A fascinating study made by Australia-based Armament Research Services (ARES), looks at the range of camouflage patterns used in the Syrian conflict. The non-state actors, unlike conventional military forces, supplement their everyday T-shirts and cargo pants with a mix-and-match of whatever tactical equipment they can lay their hands on and often take style into account too. The fighters obtain their camouflage clothing from a variety of sources: government forces or other non-state actors, domestic stores, bought abroad or supplied by sympathisers.
The Syrian Arab Army (SAA) and non-state armed groups widely use locally-produced variants of two patterns originating in the United States, the m1948 Engineer Research and Development Laboratory (ERDL) woodland pattern, often known as the ‘leaf pattern’, and the M81 Woodland pattern.
Outlined in red, the fighter appears to be wearing a camouflage uniform in a variant of the British desert Disruptive Pattern Material (DPM) pattern developed in the early 1960s as a woodland camouflage which started being issued to British troops towards the end of that decade. “The pattern was then developed into desert variants for British troops in advance of the first Gulf War, however visually similar desert DPM pattern variants had already been exported from the UK to Iraq, and licensed to companies producing uniforms for Gulf nations including Kuwait, Oman, and Saudi Arabia. Yemen and Iran have also used desert DPM type patterns and uniforms in recent decades. These regional neighbours are the most likely origin for the uniform seen here in Syria, however various iterations of the pattern also remain widely available from online retailers,” reports ARES.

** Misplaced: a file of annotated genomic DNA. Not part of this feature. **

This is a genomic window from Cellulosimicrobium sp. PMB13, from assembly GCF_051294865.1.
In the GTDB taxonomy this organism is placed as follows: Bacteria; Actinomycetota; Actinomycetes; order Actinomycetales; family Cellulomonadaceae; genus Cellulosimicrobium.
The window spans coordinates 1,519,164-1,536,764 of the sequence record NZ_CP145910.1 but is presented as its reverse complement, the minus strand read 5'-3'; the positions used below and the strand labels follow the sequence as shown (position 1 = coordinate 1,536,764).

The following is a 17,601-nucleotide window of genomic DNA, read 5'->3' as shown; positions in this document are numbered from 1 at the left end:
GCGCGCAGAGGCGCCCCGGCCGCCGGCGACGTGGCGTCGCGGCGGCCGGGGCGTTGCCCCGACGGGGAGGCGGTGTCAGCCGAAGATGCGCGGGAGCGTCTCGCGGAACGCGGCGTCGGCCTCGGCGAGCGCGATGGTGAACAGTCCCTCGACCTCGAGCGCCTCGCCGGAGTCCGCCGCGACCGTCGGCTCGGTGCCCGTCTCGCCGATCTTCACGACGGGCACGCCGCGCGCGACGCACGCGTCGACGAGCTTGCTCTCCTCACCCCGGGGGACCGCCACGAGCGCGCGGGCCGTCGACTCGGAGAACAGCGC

The fighter outlined in green is also wearing a desert pattern which appears to be the desert variant of the Spanish M09 Ejercito Pixelado design, sometimes referred to as ‘M09 Arido Pixelado’. This pattern was issued to Spanish forces from 2009. “Because of its recent production and limited distribution this is an unusual pattern to see in Syria,” according to ARES. It adds that “European supporters of various non-state actors are known to have purchased and supplied numerous types of camouflage clothing and tactical equipment to fighters in Syria. Additionally, some groups have even issued specific instructions to so-called ‘logistics cells’, seeking European and American made equipment and camouflage. In March 2016, for example, Spanish officials seized a shipment of 200,000 military uniforms destined for Islamic State and Jabhat al-Nusra forces. Shipments such as these are one way this pattern may have entered Syria.”
The fighter outlined in purple is wearing a uniform in the MultiCam pattern, or one of its many variants, readily obtained through a variety of routes as it is very easy to purchase both online and in stores. MultiCam, once uncommon to see worn by non-state actors, is increasingly being observed in conflict zones.
Outlined in yellow, the fourth fighter is wearing a very long field jacket in the US M81 Woodland pattern. Developed in the United States in the 1980s, this pattern “is quite probably the most common uniform pattern in service today,” reports ARES, widely used by both armed forces, notably those of Syria’s neighbours, and non-state actors alike (including hunters and outdoorsmen), with wide geographical and ideological distribution.
The final fighter, outlined in blue, sports a uniform in a 3-colour desert camouflage pattern worn by the US military in Iraq and Afghanistan and supplied to the Iraqi government. ARES reckons “it is likely that this fighter obtained this uniform locally as clothing in this pattern has been provided to a number of regional neighbours, and is commonly available in sporting goods stores in the Middle East.”